Film Work of Raymond Chandler Screened
December 30, 2009
The Kansas City Public Library presents films either written by crime novelist Raymond Chandler or inspired by his work on Mondays at 6:30 p.m. and Saturdays at 1:30 p.m. throughout January 2010 in the Stanley H. Durwood Film Vault at the Central Library, 14 W. 10th St.
Chandler claimed that publishers never changed a word in his fiction. Hollywood would not show him that same respect, although five major studios employed him as a screenwriter – a job through which he earned two Oscar nominations.
Channeling Chandler is a series that complements the 2010 Adult Winter Reading Program, operating under the banner Readers in the Rue Morgue as it focuses on classic and contemporary mystery and crime fiction.
The Monday line-up includes:
Murder, My Sweet (1944) on January 4. Dick Powell reinvigorated his career with his portrayal of the world-weary private investigator Philip Marlowe, hired by an ex-con to find the girlfriend he lost while in prison. Based on Farewell, My Lovely, this film is considered among the best Chandler screen adaptations. Not rated. (95 min.)
The Big Sleep (1946) on January 11. Humphrey Bogart stars as Philip Marlowe in this classic yet baffling film noir as the private eye investigates a family mixed up with a blackmailing pornographer. Equally famous for the behind the scenes romance between Bogart and Lauren Bacall. Directed by Howard Hawks with a screenplay credited in part to William Faulkner. Not rated. (114 min.)
Strangers on a Train (1951) on January 25. A chance encounter lands tennis star Guy Haines (Farley Granger) in the middle of a murder plot devised by a psychopath who demands Guy’s participation. Chandler’s screenplay of this Patricia Highsmith novel was rejected by director Alfred Hitchcock, though Chandler retains screen credit. Not rated. (101 min.)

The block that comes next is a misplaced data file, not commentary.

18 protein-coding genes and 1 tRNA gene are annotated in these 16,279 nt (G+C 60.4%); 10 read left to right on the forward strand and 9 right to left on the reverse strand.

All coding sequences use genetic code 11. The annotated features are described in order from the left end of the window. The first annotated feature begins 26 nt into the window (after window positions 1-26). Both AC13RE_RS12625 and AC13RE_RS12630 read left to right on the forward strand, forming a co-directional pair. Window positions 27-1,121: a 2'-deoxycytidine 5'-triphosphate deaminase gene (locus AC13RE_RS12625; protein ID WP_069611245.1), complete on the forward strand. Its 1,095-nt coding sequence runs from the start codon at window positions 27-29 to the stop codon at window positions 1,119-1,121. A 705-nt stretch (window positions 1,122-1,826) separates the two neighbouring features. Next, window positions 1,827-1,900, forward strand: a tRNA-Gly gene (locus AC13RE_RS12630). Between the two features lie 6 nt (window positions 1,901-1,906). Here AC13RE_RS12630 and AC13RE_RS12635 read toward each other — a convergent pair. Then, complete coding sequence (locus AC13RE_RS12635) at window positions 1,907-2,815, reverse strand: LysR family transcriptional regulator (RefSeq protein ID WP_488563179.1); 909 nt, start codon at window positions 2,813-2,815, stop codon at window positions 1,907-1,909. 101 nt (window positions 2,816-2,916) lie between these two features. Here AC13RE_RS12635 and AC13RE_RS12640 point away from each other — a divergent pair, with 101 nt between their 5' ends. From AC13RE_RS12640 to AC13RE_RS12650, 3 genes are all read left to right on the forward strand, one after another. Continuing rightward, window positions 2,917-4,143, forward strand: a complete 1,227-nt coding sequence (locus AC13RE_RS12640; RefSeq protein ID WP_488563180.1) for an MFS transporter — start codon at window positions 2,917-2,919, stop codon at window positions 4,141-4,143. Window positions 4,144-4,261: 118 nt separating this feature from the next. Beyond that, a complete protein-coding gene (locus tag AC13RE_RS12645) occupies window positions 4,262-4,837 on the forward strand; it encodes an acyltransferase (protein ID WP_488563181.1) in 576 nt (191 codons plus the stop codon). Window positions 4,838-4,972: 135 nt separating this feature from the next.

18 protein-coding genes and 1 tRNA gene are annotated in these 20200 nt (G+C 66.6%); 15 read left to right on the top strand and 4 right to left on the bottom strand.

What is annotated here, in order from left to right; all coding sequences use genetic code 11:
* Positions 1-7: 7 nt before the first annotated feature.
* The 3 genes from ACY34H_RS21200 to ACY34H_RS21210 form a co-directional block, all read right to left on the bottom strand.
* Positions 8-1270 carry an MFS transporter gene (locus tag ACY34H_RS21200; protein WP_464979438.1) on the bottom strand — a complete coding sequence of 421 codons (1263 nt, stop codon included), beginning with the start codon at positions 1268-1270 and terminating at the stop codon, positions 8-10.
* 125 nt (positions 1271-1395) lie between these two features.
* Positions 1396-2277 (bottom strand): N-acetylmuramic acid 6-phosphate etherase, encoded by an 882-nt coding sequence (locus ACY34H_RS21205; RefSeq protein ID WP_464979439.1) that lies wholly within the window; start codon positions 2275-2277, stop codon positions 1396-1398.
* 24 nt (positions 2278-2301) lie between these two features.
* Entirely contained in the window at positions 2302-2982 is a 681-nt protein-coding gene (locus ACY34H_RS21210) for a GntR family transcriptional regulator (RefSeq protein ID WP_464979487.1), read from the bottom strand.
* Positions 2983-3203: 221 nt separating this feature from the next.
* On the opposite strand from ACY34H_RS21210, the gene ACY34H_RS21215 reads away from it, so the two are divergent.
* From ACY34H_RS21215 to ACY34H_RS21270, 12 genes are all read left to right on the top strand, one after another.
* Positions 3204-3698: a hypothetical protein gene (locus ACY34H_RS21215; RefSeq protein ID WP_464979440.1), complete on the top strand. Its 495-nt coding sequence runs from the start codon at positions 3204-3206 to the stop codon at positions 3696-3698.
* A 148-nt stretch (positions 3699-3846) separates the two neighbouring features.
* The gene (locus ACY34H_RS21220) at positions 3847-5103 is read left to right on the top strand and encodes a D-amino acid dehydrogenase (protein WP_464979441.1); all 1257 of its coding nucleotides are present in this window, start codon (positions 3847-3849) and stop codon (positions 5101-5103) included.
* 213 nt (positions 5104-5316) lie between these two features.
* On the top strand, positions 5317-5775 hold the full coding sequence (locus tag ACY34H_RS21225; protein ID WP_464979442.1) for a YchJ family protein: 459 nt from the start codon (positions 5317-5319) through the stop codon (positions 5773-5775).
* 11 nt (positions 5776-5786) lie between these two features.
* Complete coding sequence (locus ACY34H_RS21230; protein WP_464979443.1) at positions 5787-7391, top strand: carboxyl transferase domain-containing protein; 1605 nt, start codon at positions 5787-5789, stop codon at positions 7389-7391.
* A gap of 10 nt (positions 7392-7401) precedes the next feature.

The Saturday line-up includes:
Time to Kill (1942) on January 2. Philip Marlowe is swapped out for detective Michael Shayne in the last film featuring the popular 20th Century Fox character, who is in pursuit of clever counterfeiters. Based on the Chandler novel The High Window, with changes to conform with the Production Code. Not rated. (61 min.)
The Blue Dahlia (1946) on January 9. Alan Ladd stars as a WWII vet who returns home to find his unfaithful wife hosting a drunken party – before she winds up dead, leaving him a mystery to solve before the police arrest him as their prime suspect. With Veronica Lake. The only original Chandler screenplay ever produced. Not rated. (96 min.)
Lady in the Lake (1947) on January 16. Noted for its first-person camera perspective, this film succeeds regardless of gimmickry. Director Robert Montgomery also plays Philip Marlowe, who is hired to track down a missing woman. Based on the Chandler novel. Not rated. (105 min.)
The Brasher Doubloon (1947) on January 23. Philip Marlowe is hired to find and return a stolen gold coin but finds murder and blackmail – and a savage beating. Starring George Montgomery. The second film adaptation of The High Window. Not rated. (72 min.)
Marlowe (1968) on January 30. James Garner takes on the role of Philip Marlowe as he seeks out a lost sibling for his latest client. Includes a riveting early film appearance by Bruce Lee. Based on the Chandler novel The Little Sister. Rated PG. (96 min.)